1. Mark 65

        Re: Lets not let

        It is much the same as the police these days wanting you to incriminate yourself as they are too lazy and too fucking stupid to work out how to do it themselves.

  4. Gordon 10 Silver badge
    Thumb Up

    Quote this

    Anytime this shite come up.

    " “Far-reaching data collection in France would not have prevented the odious attacks in Paris. As with previous attacks, the perpetrators of the Paris attacks were already known to security authorities and had been the subject of investigations and supervision measures.

    "Instead of creating an ineffective dragnet on all air passengers, security authorities should have been exchanging the data they already had on these suspects,”

    1. Robert Helpmann?? Silver badge
      Childcatcher

      Re: Quote this

      Instead of creating an ineffective dragnet on all air passengers, security authorities should have been exchanging the data they already had on these suspects.

      Rather than back off, I have heard calls to double down in order to create an effective dragnet. Surveillance is manpower-intensive, so obviously more money is needed in the budget in order to have more people pouring over the information gathered on everyone... I think we can figure out why this might not be a good plan.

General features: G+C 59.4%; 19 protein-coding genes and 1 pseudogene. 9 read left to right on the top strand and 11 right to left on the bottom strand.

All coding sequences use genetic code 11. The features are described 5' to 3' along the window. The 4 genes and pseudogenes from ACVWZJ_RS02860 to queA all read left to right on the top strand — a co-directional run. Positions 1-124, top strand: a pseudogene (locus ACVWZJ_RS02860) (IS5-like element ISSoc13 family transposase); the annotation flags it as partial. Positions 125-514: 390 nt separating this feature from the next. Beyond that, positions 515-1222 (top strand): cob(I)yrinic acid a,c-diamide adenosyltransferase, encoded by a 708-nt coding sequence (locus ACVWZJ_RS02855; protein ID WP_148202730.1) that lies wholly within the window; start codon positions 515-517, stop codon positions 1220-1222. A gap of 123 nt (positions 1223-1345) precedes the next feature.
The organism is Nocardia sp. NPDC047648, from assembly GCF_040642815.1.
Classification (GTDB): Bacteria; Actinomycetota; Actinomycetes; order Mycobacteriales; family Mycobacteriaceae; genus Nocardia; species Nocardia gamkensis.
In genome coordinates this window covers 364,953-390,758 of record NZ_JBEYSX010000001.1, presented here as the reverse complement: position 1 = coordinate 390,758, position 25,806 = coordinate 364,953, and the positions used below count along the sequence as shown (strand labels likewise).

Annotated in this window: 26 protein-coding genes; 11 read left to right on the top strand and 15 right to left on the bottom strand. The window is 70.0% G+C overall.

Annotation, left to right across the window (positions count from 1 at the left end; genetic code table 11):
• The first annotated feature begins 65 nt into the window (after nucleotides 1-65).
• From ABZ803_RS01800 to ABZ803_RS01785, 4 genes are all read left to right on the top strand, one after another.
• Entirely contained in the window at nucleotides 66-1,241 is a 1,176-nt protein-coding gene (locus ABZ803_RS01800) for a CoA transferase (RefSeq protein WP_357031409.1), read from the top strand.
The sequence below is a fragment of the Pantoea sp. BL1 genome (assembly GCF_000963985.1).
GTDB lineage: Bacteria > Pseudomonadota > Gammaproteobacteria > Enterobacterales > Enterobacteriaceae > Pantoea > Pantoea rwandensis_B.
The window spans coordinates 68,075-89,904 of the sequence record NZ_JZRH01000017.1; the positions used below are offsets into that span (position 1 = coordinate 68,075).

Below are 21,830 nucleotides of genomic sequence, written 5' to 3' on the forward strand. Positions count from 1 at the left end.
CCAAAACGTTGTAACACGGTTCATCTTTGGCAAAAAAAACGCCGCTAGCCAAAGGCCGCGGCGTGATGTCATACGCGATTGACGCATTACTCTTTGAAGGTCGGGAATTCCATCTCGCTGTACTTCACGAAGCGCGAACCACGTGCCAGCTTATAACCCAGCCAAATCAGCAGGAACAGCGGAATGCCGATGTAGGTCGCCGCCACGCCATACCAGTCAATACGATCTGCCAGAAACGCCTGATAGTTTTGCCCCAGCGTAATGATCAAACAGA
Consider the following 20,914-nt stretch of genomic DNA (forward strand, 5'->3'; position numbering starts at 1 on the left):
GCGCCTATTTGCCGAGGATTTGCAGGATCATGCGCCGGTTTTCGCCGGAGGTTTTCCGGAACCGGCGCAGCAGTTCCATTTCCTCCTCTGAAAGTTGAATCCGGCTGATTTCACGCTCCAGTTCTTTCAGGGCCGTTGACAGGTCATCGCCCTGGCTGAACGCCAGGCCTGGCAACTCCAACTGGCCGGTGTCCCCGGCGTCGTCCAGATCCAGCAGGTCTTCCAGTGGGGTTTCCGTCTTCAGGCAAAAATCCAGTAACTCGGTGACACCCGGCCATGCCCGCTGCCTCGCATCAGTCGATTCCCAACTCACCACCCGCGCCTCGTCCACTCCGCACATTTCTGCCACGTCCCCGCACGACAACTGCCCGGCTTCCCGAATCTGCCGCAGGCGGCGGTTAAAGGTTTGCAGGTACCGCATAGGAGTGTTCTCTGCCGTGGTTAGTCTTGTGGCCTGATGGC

5. Bob Wheeler
    Facepalm

    Can we ...

    put this quote on a post card and send it to every Politician?

    "Instead of creating an ineffective dragnet on all air passengers, security authorities should have been exchanging the data they already had on these suspects,”

    1. David Lewis 2

      Re: Can we ...

      "Instead of creating an ineffective dragnet on all the POPULATION, security authorities should have been exchanging the data they already had on these suspects,”

      TFIFY

  6. Anonymous Coward
    Anonymous Coward

    Playing into Terrorists hands...

    The way that monitoring airline passengers is "playing into the hands of terrorists' is that any curtailment of "freedom" that is the result of anti-terror legislation means that terrorism works.

    I personally don't see the monitoring of airline passengers to be an issue. There IS a modicum of sense in knowing where anyone has been recently. No fly lists have a good reason for use.